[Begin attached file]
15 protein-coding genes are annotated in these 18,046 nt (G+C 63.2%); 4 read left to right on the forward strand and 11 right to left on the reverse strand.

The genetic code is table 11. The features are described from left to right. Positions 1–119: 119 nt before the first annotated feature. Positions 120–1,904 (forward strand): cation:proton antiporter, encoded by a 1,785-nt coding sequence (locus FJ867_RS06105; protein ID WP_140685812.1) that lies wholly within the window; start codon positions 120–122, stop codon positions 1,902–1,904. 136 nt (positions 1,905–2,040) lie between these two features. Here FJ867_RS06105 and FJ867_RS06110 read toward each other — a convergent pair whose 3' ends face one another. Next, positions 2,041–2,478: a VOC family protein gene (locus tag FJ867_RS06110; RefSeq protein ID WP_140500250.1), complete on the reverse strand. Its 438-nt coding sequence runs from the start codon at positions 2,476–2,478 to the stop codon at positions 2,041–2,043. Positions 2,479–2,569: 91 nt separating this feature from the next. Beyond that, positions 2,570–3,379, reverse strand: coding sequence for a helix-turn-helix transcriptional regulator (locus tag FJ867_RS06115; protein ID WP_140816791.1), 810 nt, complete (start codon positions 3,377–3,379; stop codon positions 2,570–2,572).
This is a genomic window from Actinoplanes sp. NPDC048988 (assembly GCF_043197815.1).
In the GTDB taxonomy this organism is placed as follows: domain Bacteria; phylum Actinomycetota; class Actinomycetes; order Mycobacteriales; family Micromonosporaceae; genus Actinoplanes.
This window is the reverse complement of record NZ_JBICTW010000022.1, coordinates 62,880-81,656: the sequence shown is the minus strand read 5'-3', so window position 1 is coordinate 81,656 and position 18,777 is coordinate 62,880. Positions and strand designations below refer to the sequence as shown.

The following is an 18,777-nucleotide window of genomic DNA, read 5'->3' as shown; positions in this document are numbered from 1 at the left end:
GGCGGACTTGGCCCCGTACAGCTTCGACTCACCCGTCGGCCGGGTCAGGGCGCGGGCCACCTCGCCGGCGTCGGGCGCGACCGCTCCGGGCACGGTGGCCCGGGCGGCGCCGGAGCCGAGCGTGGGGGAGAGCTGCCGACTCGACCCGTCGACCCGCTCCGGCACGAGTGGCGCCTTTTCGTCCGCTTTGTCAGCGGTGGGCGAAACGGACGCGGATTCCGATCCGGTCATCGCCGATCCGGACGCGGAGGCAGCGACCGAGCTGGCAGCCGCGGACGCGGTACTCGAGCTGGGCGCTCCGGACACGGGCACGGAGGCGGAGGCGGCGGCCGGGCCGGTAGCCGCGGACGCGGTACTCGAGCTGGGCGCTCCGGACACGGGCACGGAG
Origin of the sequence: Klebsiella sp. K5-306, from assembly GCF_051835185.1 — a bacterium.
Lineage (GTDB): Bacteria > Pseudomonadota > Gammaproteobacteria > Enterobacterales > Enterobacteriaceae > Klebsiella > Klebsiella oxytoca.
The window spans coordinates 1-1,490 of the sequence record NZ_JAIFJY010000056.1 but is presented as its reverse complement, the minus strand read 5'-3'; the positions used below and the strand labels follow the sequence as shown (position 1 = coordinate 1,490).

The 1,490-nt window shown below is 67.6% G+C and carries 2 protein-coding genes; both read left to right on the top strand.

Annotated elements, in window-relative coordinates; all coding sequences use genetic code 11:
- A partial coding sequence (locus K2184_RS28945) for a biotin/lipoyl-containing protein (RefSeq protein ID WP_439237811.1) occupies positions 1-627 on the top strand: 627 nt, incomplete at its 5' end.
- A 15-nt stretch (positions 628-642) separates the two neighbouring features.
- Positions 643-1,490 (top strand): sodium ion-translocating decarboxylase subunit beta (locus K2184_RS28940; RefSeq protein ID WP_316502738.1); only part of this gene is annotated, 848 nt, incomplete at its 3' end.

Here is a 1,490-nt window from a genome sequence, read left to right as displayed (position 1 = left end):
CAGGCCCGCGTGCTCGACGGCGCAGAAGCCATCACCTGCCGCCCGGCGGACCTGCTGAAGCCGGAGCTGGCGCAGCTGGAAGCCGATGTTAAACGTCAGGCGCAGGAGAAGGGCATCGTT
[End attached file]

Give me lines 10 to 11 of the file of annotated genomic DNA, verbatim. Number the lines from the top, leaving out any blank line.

The window spans coordinates 1-1,490 of the sequence record NZ_JAIFJY010000056.1 but is presented as its reverse complement, the minus strand read 5'-3'; the positions used below and the strand labels follow the sequence as shown (position 1 = coordinate 1,490).

The 1,490-nt window shown below is 67.6% G+C and carries 2 protein-coding genes; both read left to right on the top strand.